April 10, 2017    4 minute read

A Retail Reversal

The Long and the Short of It    April 10, 2017    4 minute read

A Retail Reversal

There are two types of trends: cyclical and secular. Cyclical refers to short-term cycles that tend to reverse over time. Secular on the other hand, do not tend to reverse as quickly, if at all. Secular stagnation, a term coined by Alvin Hansen to describe slow growth for a protracted period of time, is a longer theme that stays deep rooted in society unless something fundamental comes along to change it. Low-interest rates are a secular theme from amongst other things, a global savings glut. The transition to cloud-based forms of storage, as opposed to memory sticks, is another secular trend and will only continue.

The focus of this piece will be the clothing stores on the high street and the headwinds blowing strongly on the sector, with some final comments on how an investor could profit from such changes.

The Luxury Segment

The retail arena has some secular forces, which are interrupting business models that will fundamentally change the game. In the US, thousands of stores are closing (see chart below) because the trend is towards the internet. Those firms with hard assets, soon to be liabilities, will have to reconfigure their models to be more online based. Take ASOS for instance, who don’t have a high street store.

They do not need to spend millions of dollars on rent in expensive city street locations. Brands like Chanel, Louis Vuitton, etc. spend thousands on rent to display their products on Bond Street, yet the majority of business is now conducted online.

The share prices are reflecting that. Ralph Lauren is closing its flagship store in Manhattan and seeking to implement a big restructure in company strategy. Its share price is down significantly after announcing closure plans.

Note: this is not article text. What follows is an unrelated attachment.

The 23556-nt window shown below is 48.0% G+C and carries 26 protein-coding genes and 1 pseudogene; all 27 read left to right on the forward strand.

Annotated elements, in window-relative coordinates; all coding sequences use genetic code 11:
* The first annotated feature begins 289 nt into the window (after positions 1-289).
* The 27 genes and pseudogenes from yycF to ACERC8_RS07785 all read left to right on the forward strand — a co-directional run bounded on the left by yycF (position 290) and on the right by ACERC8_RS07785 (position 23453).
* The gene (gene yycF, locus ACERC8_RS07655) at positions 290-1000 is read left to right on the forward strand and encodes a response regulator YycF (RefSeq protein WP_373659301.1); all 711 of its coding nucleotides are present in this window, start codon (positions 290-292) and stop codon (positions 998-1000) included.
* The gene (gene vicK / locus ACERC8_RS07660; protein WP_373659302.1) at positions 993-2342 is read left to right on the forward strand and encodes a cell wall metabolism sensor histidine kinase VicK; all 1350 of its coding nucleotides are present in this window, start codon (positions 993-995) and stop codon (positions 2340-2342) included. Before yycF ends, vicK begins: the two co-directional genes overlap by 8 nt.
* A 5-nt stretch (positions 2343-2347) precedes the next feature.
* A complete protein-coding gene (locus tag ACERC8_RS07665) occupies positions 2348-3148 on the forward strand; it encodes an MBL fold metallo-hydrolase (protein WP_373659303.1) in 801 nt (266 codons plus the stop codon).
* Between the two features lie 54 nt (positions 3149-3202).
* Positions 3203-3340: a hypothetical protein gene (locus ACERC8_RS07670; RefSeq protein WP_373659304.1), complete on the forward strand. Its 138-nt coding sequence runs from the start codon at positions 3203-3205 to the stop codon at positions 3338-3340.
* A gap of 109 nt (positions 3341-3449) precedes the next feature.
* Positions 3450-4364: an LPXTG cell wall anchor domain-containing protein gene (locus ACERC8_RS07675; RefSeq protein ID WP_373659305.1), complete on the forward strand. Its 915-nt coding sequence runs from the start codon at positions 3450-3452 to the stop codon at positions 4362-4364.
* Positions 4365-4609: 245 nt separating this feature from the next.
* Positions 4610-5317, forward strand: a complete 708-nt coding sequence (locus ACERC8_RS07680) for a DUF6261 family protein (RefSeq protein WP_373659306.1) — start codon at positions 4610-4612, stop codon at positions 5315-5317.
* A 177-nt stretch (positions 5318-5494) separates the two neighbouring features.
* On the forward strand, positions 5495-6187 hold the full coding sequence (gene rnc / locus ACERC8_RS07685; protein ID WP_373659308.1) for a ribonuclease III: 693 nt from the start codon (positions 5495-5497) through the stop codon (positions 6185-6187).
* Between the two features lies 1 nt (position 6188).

The High Street and Online Players

Meanwhile, ASOS is already expanding in a big way to the US and Europe, via its massive Eurohub 2 warehouse. Although for the present, sales are mainly originating from UK consumers, having such a rapid growth plan for the EU and the US will allow sales to rocket and margins to rise. EU sales were up 48% year on year, and although margins were broadly flat, this was due to an increase in capital expenditures.

In terms of automation, which is an important aspect for distribution, management expects the new Eurohub to be fully automated over the next 12 months. This will likely be great for sales and growth, especially as sales growth in Europe continues.

The main takeaway from all this is that ASOS is a firm that is booming. Another online retailer, Boohoo, filed for an IPO a few years back. Its stock price has gone up exponentially and is climbing daily.

Meanwhile, the traditional retailers like Next and M&S have not performed nearly as well on a relative basis and will likely not be able to expand their sales materially over the coming quarters. The trend is already underway for store closures while the online trend is gathering speed.

How to Monetise the Trends

So how can an investor profit from all this? The obvious option would be to buy ASOS or Boohoo stock. However, if the market goes down because President Trump bans another race from entering the US, ASOS shares will take a tumble. A good way to play this theme would be to do a spread trade i.e. Long ASOS/Short Next.

In this strategy, if the market as whole goes down, the investor would be mostly unaffected because the profitable short position in Next would offset the decline in ASOS. To make money, the spread would have to rise as ASOS outperforms Next on a relative basis, while only bearing company risk. The chart below shows the spread between ASOS and Next. Given the secular dynamics at play, this spread should track higher over the coming quarters. Boohoo and M&S show similar results.

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